CSCR community advisory members Jeanine Justin & Rich Mpelezos, CSCR Director Jackie James-Creedon, and Dr. Shaun Crawford.
This month, CSCR welcomed Dr. Shaun Crawford, CIH from Birmingham, Al to share stories and similarities between our community and his. Dr. Crawford shares his experience traveling North and the new perspective he gained after his visit.
Even having traveled to the base of the Himalayan Mountains, this Alabama boy was a bit anxious upon arriving in Buffalo after six inches of lake effect snow had fallen that morning. Grateful for my sturdy boots and winter jacket to shield me from the chill of wind and ice, I was soon warmed by the gracious hospitality of the community I was about to join. From Birmingham, Alabama to Buffalo, New York, I had traveled north to share my story of coke oven emissions back home with the citizens of Tonawanda in search of ideas, partnerships, and perhaps most importantly, encouragement.
It was easy to get discouraged with what was happening to my neighbors living in the industrial North Birmingham communities. Efforts to clean their air and study their health due to decades of coke oven emissions had stalled after criminal indictments and bribery charges were levied against Birmingham’s conspirators. Charges had also been levied against Tonawanda Coke, but in that case they were against corporate officials who were held accountable for lying to inspectors about their releases of high benzene levels into the resident’s breathing air.
In Birmingham, the criminal charges were levied against a corporate official, but in this case for giving money to a lawyer to give to a government representative, who then launched an effort to stop further investigations by Region IV of the U.S. Environmental Protection Agency. So, where Tonawanda was awarded soil and health studies, Birmingham was left with continuing poor air quality and a lack of health investigations. Perhaps to add insult to injury, our coke companies were soon thereafter re-permitted to continue releasing air toxins into the communities.
Even worse, the agencies that were sent to help us, who named North Birmingham their Number One priority, perhaps ended up doing more harm than good. Residents were confused when there was no clear explanation from the EPA of why their neighbors’ yards had been covered in new topsoil, and theirs had not. There were first hand accounts of residents’ yards flooding now that changes in elevation had occurred during the soil replacement. Many of the residents who had formerly fed their family, friends and neighbors fruits from their trees and vegetables from their gardens, suddenly quit gardening when the EPA confused them on whether or not it was safe to eat the food that they had grown.
Losing this source of healthy food in North Birmingham added to the drought that raged in this existing food desert. Their food budget had been cut. Equally devastating was seeing residents dejected, forlorn and resigned, as they had been marginalized even before the 1920s when they were essentially forced to live in the shadow of smokestacks and black soot. Back then, the African-American community of metropolitan Birmingham had been “red-lined” to an area where “colored people” could live. Nearly 100 years later, the EPA had drawn a white line between areas inside the cleanup zone, and areas outside that zone. My Birmingham neighbors seemed to accept their current conditions as among those they had endured as a minority in the Deep South for all too long.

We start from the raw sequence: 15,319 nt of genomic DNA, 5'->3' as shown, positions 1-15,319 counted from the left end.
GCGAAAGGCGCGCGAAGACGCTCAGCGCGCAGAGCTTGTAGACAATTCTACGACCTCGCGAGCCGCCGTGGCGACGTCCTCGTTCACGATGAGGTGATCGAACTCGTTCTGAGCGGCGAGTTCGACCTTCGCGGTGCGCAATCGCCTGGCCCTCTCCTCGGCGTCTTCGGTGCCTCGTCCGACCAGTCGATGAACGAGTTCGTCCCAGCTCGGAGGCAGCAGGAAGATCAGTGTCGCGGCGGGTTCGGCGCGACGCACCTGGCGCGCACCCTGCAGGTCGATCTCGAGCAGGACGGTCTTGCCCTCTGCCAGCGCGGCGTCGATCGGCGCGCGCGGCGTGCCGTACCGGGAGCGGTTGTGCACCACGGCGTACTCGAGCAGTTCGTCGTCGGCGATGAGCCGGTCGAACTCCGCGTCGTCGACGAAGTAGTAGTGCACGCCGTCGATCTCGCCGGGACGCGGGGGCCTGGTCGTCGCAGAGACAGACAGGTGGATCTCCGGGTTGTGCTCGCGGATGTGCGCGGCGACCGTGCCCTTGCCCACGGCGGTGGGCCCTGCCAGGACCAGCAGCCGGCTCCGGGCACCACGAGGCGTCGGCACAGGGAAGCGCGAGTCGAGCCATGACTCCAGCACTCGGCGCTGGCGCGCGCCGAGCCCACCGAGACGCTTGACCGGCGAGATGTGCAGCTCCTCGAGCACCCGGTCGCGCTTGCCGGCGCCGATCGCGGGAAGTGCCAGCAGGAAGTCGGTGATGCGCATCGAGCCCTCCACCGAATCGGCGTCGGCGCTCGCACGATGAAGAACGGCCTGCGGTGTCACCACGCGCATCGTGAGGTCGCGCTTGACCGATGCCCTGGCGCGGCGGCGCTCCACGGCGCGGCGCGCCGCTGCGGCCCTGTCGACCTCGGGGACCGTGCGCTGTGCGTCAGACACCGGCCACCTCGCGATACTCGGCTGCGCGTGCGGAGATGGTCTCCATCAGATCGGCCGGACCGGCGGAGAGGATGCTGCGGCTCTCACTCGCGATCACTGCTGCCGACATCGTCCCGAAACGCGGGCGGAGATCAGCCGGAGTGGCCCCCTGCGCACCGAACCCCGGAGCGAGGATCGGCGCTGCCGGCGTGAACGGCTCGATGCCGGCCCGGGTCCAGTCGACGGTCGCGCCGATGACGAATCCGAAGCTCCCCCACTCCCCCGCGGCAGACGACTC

And this formed the essence of why I was in the Tonawanda community of Suburban Buffalo. When I began to get heavily involved in the North Birmingham contamination troubles back in 2009, I first met Jackie James-Creedon of Tonawanda. She was a stay at home mom and soon-to-be activist who questioned if her health problems might be associated with industrial pollution. Through her tireless efforts and persistence, Jackie was able to secure the funds to conduct an air study, an environmental and a health study for her neighbors. She was a natural community organizer from whom I could surely learn some lessons.
The first full day I was there, we hiked half an hour in the snow to get a first hand view of ground zero. I was able to meet the New York State Department of Environmental Conservation (NYSDEC) specialist in charge of collecting air samples from their mobile monitoring stations. And I attended a community appreciation party for her newly formed Citizen Science Community Resources non-profit, where three local officials showed up to voice their support for Jackie’s efforts. This would be practically unheard of for a similar circumstance in Birmingham.
During my remaining days in Buffalo, I was able to sit and talk with NYDEC employees about the community’s efforts. I was able to sit and talk with residents of Tonawanda to hear their experiences. And I was accepted with appreciation when I was able to speak about my personal experiences with industrial pollution back home to a crowd at a community forum. I even got to see Niagara Falls at night. Needless to say, it was a busy but beneficial whirlwind trip to windswept New York.
As I boarded the plane for Birmingham, I looked back at all that I was able to accomplish from this newly formed friendship with Jackie and CSCR of Tonawanda. I was able to make connections, gain insight, explore new ideas, and establish partnerships with people struggling with similar pollution problems yet with different outcomes, all with a new perspective. But perhaps most importantly, I was leaving with that for which I came and needed so badly. Encouragement. To go from Buffalo to Birmingham, and to re-ignite the fight that was slowly smoldering in the shadow of smokestacks and black soot.